Football is Thompson’s thing and has been his first love since he was a kid, but hoops provided the 5-foot-9 senior an outlet between the grind of football seasons. A relentless sledgehammer of a running back, Thompson hasn’t made his college choice yet but is leaning heavily toward East Stroudsburg.
Thompson has two state titles, three PCL titles and two District 12 championships in his three-year varsity football career and added another PCL, District 12 and state title in hoops this season. Not bad for a career.
Most of his highlights came in the fall, including a 285-yard rushing effort in a state playoff game but Thompson had his moments during the winter. The senior was a key part of Wood’s regular season win over Neumann-Goretti, coming off the bench to play physical defense on N-G star guard Quade Green.
Anytime Thompson scored, it got a huge reaction from the Vikings bench, an appreciation for a guy who bought into playing his role.
“It was crossing my mind (winning two state titles) but I wasn’t going to stress over it because I didn’t want to jinx myself,” Thompson said. “I was thinking about, kids at my school were talking about it, saying I’d be one of a few athletes to win two state championships in one year, let alone have the achievements I’ve had all four years.”
One thing all Wood’s players could agree on was the day their season turned a corner.
The Vikings closed the season on a 22-game winning streak, which started after they lost 68-60 to Father Judge back on Jan. 3. It was a wake-up call to start the 2017 portion of their schedule and as it turned out, exactly what the Vikings needed.
A couple days later, a portion of the wall in Wood’s gym collapsed and they wouldn’t play a real home again the rest of the season. It rallied the team together and their next contest, they went on the road to Archbishop Ryan and blew a good Raiders team out of its own gym.
“Last year, we would do some things like playing down to competition and not letting our abilities come out through the whole game,” Otto said. “This year it was a big mindset to play our game from the moment the tip is thrown up to the time the final buzzer sounds.”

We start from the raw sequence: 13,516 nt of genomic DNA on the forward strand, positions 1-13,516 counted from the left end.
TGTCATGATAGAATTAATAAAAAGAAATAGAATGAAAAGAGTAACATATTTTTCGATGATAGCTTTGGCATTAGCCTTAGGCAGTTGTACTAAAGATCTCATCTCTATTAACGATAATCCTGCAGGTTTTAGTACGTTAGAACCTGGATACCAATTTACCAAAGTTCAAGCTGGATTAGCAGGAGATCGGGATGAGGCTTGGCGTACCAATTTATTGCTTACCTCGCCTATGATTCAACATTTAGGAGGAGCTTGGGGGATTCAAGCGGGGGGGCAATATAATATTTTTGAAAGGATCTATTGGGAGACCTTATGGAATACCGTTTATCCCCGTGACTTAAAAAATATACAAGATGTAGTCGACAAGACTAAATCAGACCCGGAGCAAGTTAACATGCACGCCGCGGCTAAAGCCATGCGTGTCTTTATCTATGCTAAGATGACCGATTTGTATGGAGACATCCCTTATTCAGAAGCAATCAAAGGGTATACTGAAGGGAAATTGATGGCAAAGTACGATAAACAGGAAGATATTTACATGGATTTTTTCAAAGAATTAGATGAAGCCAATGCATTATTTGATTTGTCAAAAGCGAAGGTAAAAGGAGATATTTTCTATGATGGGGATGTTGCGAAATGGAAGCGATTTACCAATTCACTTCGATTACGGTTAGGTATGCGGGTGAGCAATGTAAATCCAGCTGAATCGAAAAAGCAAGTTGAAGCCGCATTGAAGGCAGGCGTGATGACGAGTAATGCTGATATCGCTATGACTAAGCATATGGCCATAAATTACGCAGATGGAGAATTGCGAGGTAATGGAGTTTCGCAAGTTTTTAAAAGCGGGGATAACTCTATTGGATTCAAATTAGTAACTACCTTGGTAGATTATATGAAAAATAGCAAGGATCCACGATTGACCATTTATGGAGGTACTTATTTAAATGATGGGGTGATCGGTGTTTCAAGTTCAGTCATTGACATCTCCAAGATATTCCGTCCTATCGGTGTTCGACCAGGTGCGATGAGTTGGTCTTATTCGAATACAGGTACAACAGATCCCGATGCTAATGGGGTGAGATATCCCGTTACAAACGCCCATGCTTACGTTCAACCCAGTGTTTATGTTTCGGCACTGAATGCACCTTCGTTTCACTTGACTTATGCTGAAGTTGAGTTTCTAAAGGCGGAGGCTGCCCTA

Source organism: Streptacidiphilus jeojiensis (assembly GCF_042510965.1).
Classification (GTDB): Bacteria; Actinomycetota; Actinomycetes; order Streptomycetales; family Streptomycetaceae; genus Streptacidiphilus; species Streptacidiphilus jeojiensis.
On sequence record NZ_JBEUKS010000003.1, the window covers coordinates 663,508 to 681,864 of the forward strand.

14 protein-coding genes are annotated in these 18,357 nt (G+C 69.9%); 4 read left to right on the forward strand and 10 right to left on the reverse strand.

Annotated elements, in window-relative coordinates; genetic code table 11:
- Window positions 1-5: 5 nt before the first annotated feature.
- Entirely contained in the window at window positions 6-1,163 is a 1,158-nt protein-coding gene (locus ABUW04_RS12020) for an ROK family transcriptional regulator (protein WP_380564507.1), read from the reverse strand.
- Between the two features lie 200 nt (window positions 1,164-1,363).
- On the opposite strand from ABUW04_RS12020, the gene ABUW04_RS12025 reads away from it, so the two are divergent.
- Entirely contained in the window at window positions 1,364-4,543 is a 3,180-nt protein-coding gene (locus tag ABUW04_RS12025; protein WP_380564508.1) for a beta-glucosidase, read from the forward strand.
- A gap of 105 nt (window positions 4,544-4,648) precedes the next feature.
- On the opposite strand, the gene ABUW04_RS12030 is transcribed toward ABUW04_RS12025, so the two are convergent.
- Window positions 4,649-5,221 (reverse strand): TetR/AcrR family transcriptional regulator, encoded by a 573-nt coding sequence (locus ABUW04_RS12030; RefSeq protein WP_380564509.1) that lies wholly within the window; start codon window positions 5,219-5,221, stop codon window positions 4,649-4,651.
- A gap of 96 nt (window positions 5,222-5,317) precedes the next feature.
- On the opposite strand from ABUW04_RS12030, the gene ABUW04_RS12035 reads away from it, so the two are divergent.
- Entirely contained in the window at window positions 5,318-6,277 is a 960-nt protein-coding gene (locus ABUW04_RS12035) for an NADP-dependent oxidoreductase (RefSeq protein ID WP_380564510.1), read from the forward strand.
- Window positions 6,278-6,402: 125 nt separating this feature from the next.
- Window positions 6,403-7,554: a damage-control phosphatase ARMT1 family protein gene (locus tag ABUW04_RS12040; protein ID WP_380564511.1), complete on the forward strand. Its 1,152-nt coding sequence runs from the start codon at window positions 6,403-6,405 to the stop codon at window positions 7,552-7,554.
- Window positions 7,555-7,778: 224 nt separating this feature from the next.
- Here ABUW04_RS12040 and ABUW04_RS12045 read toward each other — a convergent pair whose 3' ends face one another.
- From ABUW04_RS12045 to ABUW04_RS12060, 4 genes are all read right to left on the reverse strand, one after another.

Judge had a solid team this season, but the loss at the time was a bit of a head-scratcher. It more than served its purpose however.
“It gave us a different perspective of how the season could go, made us play with a chip on our shoulder every night,” Gillespie said.
LAST MAN IN
When Matt Cerruti left Lower Moreland to join the Vikings after his sophomore season, it wasn’t readily apparent where he would fit in against Catholic League competition.
Fast-forward two years and there was Cerruti, arguably Wood’s best defensive player all season, making big shot after big shot to keep Wood in the PCL final against Neumann-Goretti. The 6-foot-5 wing, who has a number of Division II offers, may have been the last key guy to join up for this run, but Wood doesn’t get this far without him.
“It’s just crazy, being at a smaller school like Lower Moreland you don’t think about as a senior, winning a state championship,” Cerruti said. “Now, being here with Archbishop Wood as a state champion, it’s not something you think of doing.”
Cerruti said what’s most going to stick out to him about this run is the crew Wood did it with.
“It is so fun, especially with the great players we have, nobody’s selfish,” Cerruti said. “Anyone can dominate on any day.
With the PIAA season over, the Vikings will go their separate ways for the spring and summer. Many of them will play in the Donofrio Classic starting Monday, and AAU season starts up soon.
Gillespie will be heading to Brooklyn to play in the Jordan Brand Classic Regional Game, joining Hatboro-Horsham senior Clifton Moore for the April 15 showcase game.